Solvency II burden for captive insurers

Captive insurers insuring employee benefit risks will be required to demonstrate more robust governance and risk management as well hold higher capital reserves as a result of Solvency II’s second pillar, warns Towers Watson.

The consultancy says around a quarter of single-owner captives are domiciled in either the European Union or in Bermuda, which has recently opted for a modified version of Solvency II. These captives will be affected by the implications of Solvency II, which is due to take effect from January 1, 2014.

Towers Watson says Solvency II governance requirements will create additional work for captive management, although additional employee benefit programme governance and risk management should not add appreciably to the existing costs of Solvency II and compliance for existing property and casualty captives.

Under Solvency II, captive board members have to understand the business they are writing, as well as the associated operating and investments risks. Towers Watson suggests that risk management of employee benefit risks is different from P&C risks.

Towers Watson director Mark Cook says: “Until now the greatest concern for captive managers about Solvency II has been the solvency capital requirement and the implications of the solvency margin standard formula for the balance between risk retention, capital and reinsurance. Now, captive owners realise that improved governance and control also matter, especially when those captives are writing employee benefit risks. To date, employee benefit risks are not commonplace risks to be found financed via captives but this is changing fast. They have different risk profiles to most of captives’ ‘normal’ property & casualty business so captive boards are starting to recognise that they need specialist benefits expertise and advice. We are seeing captive owners starting to focus on the governance and risk management aspects of Solvency II, to be in a good position for when Solvency II comes into effect. One note of caution that has not been clarified as of yet is that the long-term reserving requirements for benefits paid out as annuities are still an area under debate.

“Governance and risk management requirements can have a serious effect on captives’ operations. However, one thing it doesn’t imply is to relocate an EU-based captive to a low-regulation alternative domicile. The fact that regulators are now more focused on avoiding regulatory shopping means that there will be more uniformity. Although there are additional requirements coming into play that weren’t around a few years back, the improved framework should enhance the long-term success of captive programmes if well thought through.”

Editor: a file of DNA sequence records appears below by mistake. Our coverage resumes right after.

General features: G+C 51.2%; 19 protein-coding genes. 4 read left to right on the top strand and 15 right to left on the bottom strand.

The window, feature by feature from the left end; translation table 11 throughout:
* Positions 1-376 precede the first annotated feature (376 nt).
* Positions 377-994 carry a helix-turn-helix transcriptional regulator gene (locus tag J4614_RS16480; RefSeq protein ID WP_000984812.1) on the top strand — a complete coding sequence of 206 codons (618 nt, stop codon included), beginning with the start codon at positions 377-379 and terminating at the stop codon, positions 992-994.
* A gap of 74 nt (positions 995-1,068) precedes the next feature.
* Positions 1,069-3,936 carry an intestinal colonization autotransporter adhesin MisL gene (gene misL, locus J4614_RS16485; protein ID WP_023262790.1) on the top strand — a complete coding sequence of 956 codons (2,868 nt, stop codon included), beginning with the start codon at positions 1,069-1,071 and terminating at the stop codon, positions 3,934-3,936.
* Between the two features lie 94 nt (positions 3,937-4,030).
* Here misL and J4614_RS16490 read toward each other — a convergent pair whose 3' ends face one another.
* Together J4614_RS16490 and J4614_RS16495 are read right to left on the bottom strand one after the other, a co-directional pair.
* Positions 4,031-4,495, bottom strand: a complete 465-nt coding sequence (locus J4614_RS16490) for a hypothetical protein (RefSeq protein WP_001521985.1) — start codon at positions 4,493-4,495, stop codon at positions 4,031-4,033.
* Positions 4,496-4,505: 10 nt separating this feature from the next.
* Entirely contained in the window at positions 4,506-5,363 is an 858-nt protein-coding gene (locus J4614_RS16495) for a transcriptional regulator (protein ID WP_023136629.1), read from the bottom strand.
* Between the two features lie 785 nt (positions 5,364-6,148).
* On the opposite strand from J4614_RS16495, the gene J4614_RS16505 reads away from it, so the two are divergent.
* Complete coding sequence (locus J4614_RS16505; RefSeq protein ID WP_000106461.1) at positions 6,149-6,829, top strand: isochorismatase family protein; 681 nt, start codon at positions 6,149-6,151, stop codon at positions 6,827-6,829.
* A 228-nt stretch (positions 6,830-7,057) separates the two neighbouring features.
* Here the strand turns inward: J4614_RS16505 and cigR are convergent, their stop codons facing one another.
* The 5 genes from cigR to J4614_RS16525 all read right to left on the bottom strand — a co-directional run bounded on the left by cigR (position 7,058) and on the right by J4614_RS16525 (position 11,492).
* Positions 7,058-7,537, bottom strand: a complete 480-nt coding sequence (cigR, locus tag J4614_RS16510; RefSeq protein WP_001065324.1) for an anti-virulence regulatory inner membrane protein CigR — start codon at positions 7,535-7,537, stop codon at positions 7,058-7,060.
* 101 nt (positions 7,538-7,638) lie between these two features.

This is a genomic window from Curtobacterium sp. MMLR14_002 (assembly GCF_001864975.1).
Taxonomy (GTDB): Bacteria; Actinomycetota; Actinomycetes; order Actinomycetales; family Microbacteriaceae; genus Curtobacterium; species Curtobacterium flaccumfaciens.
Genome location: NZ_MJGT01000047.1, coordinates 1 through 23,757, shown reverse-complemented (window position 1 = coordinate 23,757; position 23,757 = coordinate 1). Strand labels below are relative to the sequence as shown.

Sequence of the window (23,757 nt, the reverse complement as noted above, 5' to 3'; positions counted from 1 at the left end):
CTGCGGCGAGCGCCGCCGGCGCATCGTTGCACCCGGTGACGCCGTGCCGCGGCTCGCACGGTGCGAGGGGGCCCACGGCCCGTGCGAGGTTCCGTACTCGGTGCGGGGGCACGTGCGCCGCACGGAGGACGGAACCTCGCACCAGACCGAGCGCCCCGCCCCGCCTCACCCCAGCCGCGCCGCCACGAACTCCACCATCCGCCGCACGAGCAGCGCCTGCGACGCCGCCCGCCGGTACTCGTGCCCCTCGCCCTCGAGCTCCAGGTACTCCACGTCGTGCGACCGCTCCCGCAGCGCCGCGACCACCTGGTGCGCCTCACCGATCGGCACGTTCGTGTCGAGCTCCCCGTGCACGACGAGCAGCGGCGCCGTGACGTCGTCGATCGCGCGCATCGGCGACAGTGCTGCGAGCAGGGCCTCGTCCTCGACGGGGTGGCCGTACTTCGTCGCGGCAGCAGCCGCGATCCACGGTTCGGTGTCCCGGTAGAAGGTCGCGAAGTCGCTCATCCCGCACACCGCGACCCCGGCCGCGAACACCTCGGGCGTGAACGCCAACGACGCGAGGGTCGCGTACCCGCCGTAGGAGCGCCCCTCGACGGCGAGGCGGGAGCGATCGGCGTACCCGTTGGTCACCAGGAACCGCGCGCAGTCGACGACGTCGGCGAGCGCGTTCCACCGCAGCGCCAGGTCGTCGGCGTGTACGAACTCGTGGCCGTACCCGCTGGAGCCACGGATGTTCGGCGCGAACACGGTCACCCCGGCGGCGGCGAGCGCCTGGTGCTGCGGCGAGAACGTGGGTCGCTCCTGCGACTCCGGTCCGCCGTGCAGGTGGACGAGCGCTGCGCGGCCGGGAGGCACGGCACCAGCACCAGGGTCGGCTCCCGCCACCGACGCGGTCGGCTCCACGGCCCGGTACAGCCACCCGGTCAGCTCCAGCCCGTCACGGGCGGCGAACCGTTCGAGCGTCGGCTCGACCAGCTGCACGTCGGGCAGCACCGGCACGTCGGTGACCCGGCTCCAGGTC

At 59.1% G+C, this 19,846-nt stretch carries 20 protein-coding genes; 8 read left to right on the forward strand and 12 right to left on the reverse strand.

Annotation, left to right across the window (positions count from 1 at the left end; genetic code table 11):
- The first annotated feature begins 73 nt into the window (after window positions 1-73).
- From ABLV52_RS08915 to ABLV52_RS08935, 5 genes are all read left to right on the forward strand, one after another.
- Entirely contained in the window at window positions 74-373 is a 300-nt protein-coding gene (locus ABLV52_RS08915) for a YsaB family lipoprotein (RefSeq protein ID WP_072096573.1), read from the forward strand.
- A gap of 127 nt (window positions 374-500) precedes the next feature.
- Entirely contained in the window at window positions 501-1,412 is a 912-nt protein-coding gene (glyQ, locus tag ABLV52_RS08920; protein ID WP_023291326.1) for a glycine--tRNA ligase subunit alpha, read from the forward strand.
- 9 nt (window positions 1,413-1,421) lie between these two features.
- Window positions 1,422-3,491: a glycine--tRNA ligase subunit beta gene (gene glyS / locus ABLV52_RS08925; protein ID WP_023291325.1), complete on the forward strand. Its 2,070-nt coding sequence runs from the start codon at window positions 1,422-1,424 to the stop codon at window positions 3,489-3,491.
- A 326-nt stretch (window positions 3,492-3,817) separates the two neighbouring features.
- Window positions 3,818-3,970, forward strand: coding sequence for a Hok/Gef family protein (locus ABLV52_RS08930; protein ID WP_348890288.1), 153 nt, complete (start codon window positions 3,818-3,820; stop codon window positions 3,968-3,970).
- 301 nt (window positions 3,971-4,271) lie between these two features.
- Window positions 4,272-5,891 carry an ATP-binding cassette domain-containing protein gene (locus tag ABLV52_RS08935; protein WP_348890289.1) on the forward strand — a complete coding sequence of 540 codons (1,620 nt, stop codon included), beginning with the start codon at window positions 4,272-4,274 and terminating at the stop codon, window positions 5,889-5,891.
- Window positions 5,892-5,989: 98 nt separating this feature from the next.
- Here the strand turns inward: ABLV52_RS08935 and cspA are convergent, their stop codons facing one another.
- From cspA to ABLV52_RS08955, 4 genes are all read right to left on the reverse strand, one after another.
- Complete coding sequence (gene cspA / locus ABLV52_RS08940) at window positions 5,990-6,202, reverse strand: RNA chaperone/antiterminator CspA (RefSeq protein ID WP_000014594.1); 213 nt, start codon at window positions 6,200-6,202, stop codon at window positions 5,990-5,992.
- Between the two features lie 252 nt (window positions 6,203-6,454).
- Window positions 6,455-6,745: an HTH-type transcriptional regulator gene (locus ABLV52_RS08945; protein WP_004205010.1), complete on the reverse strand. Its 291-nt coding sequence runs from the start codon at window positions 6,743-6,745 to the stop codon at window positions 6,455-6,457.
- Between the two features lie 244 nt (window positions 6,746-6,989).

“We see many captives that write employee benefits risks having governance frameworks in place already. For example, many will have a captive board sub-committee that has specialist employee benefits knowledge. This committee will focus on the employee benefit risks and advise on a variety of topics such as underwriting, pricing, reporting and provider service levels. So this area under Solvency II will be an extension or formalisation of current best practice.” 

“In the case of a captive’s typical P&C risk exposure, the risks are often highly unpredictable and potentially very volatile, whereas employee benefit risks are somewhat more predictable, higher frequency and lower volatility in comparison. Captives writing employee benefit risks should therefore seek to understand the risks of their employee benefit business, determine how they may adversely affect the captive and then take the appropriate risk management steps.

“Governance and the risk management of employee benefit programmes in captives will require specialised knowledge and experience. On a positive note; introducing employee benefit risks can reduce the risk of the captive becoming insolvent by the addition of an essentially uncorrelated line of business.”